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Chief1701

from the Agadez area of Niger, and I haven't a clue....

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Chief1701

Hi, All.  The photos below of the group shot, followed by some individual shots, are of my most recent acquisitions.  Like many of the fossils I've acquired here in Niger, I don't have much of a clue what I'm looking at!  As indicated in the title, these all came from the Agadez area of Niger - a current hotspot of dino discoveries.  Unfortunately, it's also "hot" when it comes to danger from terrorism, so the supply of things coming out of the sand there has greatly decreased.  Anyway, I don't want to flood the site with photos of all the things I don't have a clue about, but I thought I'd start with these.  Thanks so much for your wisdom!  Rob

group 1.JPG

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IMG_1855.JPG

IMG_1863.JPG

IMG_1864.JPG

IMG_1866.JPG

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abyssunder

I'm not familiar with your region, but somehow, they reminds me of concretions of some sort, like "sand spikes" or similar. They look to have a silica-rich content. I can't remember where I've seen similar examples.

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Brett Breakin' Rocks
51 minutes ago, abyssunder said:

I can't remember where I've seen similar examples.

These concretions are so cool .. I've never seen anything like it, but apparently online they are not uncommon.  The ones noted in this blog post are from near the US - Mexico border ....

 

"Briefly, the locality consisted of a series of low, sandy hillocks and banks near the Mexican-American border close to Mt. Signal, Imperial County, California. When they were first discovered, many of these unique concretions were weathering out on the surface of the ground. It became apparent, however, that there actually were beds of these strange concretions 3 feet to 8 feet underground!"

 

Source:

http://tywkiwdbi.blogspot.com/2013/01/unexplained-sand-spike-concretions.html

 

concretions.gif.42b2cfb91936b9c03d61418a3816df05.gif

 

Cheers,

B

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Reptilia
On 3/30/2019 at 8:54 PM, Brett Breakin' Rocks said:

These concretions are so cool .. I've never seen anything like it, but apparently online they are not uncommon.  The ones noted in this blog post are from near the US - Mexico border ....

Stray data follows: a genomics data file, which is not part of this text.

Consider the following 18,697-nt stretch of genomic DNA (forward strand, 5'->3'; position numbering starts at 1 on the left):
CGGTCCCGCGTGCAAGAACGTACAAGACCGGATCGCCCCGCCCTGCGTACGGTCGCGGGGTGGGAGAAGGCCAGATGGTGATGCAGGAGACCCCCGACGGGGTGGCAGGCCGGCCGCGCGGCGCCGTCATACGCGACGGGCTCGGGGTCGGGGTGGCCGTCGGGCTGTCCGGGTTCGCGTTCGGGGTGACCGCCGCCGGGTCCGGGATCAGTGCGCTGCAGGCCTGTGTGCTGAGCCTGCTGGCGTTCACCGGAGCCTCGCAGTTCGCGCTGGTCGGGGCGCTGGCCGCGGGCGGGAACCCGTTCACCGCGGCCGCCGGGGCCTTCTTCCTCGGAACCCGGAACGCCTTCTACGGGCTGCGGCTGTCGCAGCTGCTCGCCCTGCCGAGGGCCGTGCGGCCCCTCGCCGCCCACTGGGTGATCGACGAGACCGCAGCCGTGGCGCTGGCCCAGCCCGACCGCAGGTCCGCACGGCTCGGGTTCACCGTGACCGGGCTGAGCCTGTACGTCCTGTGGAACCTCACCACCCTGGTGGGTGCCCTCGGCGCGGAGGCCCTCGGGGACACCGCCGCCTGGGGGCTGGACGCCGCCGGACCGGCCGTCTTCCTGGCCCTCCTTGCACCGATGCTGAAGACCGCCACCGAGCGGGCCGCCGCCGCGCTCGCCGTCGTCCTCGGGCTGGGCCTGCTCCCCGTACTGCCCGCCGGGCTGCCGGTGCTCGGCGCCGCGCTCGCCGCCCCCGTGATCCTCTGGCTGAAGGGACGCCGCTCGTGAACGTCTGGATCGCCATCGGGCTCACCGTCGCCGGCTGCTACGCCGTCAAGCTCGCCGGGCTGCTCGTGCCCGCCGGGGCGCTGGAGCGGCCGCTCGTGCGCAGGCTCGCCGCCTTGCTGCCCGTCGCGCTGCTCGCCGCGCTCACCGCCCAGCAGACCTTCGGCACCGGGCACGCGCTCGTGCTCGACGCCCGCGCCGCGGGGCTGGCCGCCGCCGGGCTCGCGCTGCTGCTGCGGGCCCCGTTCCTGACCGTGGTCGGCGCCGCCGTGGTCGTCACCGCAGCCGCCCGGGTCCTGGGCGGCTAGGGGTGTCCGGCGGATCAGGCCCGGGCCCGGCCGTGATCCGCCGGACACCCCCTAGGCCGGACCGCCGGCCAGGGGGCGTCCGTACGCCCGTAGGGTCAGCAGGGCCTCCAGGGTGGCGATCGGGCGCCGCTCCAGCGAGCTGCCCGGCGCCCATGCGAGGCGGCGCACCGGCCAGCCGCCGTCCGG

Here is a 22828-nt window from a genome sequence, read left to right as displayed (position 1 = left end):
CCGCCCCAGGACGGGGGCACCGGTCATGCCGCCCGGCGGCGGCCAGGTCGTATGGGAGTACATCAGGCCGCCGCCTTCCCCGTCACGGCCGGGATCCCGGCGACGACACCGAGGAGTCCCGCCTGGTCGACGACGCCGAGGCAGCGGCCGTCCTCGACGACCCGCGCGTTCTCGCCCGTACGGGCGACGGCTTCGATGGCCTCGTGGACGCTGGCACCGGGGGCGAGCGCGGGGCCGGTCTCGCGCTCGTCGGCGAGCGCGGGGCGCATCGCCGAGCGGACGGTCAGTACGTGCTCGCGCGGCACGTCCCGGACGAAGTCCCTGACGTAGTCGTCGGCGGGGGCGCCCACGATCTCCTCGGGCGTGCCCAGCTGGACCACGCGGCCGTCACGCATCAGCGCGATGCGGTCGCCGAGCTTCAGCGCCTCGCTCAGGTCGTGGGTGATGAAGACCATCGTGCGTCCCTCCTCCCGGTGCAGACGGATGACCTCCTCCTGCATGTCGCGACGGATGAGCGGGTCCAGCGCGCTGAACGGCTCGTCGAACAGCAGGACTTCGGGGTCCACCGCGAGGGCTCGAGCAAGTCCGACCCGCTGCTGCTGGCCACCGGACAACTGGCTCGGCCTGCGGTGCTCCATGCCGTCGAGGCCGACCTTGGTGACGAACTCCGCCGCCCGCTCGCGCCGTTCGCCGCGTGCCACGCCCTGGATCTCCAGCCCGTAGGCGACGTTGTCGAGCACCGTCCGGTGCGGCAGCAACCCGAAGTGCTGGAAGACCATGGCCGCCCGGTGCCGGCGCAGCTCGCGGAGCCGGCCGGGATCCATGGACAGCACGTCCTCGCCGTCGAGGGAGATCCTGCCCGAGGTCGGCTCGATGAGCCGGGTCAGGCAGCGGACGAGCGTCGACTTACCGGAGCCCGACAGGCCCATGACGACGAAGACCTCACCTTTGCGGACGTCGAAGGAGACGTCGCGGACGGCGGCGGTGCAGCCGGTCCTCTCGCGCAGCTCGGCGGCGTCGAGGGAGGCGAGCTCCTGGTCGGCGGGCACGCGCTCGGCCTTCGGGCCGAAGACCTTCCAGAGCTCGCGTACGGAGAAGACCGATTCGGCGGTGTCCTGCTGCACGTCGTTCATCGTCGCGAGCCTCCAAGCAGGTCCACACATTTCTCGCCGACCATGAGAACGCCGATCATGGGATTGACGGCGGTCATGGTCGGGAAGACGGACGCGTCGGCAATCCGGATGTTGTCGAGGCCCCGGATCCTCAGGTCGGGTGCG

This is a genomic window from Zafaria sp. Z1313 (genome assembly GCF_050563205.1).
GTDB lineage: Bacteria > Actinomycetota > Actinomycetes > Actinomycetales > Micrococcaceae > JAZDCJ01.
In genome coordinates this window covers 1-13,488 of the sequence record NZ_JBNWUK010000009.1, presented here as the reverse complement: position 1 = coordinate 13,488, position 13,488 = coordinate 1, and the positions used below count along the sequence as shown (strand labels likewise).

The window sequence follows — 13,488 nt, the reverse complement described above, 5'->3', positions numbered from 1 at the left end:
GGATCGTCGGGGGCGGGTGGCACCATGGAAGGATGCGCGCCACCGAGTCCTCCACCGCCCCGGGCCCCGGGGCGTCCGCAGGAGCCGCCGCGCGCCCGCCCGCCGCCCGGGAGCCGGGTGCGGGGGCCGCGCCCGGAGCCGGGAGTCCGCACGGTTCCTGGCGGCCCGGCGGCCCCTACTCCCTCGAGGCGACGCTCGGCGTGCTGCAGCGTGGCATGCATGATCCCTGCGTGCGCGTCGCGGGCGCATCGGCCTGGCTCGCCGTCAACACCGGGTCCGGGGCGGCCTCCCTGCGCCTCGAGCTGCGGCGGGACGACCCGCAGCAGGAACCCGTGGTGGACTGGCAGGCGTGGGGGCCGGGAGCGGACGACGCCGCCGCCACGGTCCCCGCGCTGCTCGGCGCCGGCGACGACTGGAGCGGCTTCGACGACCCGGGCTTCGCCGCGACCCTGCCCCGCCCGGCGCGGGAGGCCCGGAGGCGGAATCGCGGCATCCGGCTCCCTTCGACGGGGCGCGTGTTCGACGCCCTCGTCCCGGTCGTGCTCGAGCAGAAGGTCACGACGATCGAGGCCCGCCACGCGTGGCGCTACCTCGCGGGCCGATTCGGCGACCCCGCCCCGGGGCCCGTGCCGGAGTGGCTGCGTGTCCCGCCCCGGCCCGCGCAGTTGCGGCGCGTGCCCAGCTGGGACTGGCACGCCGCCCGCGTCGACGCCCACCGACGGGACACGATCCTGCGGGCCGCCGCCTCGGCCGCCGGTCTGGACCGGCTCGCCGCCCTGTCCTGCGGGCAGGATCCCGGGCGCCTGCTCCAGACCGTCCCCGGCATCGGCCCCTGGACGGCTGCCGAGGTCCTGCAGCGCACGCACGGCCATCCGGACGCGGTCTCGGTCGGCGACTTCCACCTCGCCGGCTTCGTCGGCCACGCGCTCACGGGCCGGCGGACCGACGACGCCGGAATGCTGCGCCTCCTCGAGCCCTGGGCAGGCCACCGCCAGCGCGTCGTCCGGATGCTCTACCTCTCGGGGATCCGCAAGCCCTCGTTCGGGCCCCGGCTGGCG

"Briefly, the locality consisted of a series of low, sandy hillocks and banks near the Mexican-American border close to Mt. Signal, Imperial County, California. When they were first discovered, many of these unique concretions were weathering out on the surface of the ground. It became apparent, however, that there actually were beds of these strange concretions 3 feet to 8 feet underground!"

Source:

http://tywkiwdbi.blogspot.com/2013/01/unexplained-sand-spike-concretions.html

 

concretions.gif.42b2cfb91936b9c03d61418a3816df05.gif

Cheers,

B

 

Concretions in general are truly one of the most puzzling aspects of fossil hunting. I've lost more time than I'm willing to admit studying them...lol

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Chief1701
On 3/30/2019 at 8:54 PM, Brett Breakin' Rocks said:

These concretions are so cool .. I've never seen anything like it, but apparently online they are not uncommon.  The ones noted in this blog post are from near the US - Mexico border ....

"Briefly, the locality consisted of a series of low, sandy hillocks and banks near the Mexican-American border close to Mt. Signal, Imperial County, California. When they were first discovered, many of these unique concretions were weathering out on the surface of the ground. It became apparent, however, that there actually were beds of these strange concretions 3 feet to 8 feet underground!"

 

Source:

http://tywkiwdbi.blogspot.com/2013/01/unexplained-sand-spike-concretions.html

 

concretions.gif.42b2cfb91936b9c03d61418a3816df05.gif

 

Cheers,

B

Wow, I really appreciate all the responses!  Concretions....  I certainly see the similarity, and I don't know if the differences in shape would be significant or not.  For example, as can be seen in some of those pictured in the "group shot", there appears to be a "stem" that passes through the center, almost like a scallop wrapped in bacon with a toothpick through it.  (Sorry - I'm really missing seafood these days!)  The 3rd from the right is probably most clear in that.  As I'm sure all on here know, in the last ice age the area around Agadez would have had (as did most of the Sahara, I gather) savannah, rivers, and huge lakes.  Would the glass-like smoothness of some of them possibly be the result of being polished by the water flow?

 

Again, I can't thank you all enough for your responses!  I've got a number of items I'm clueless about, and will greatly appreciate any and all guidance you can give me!

 

Rob

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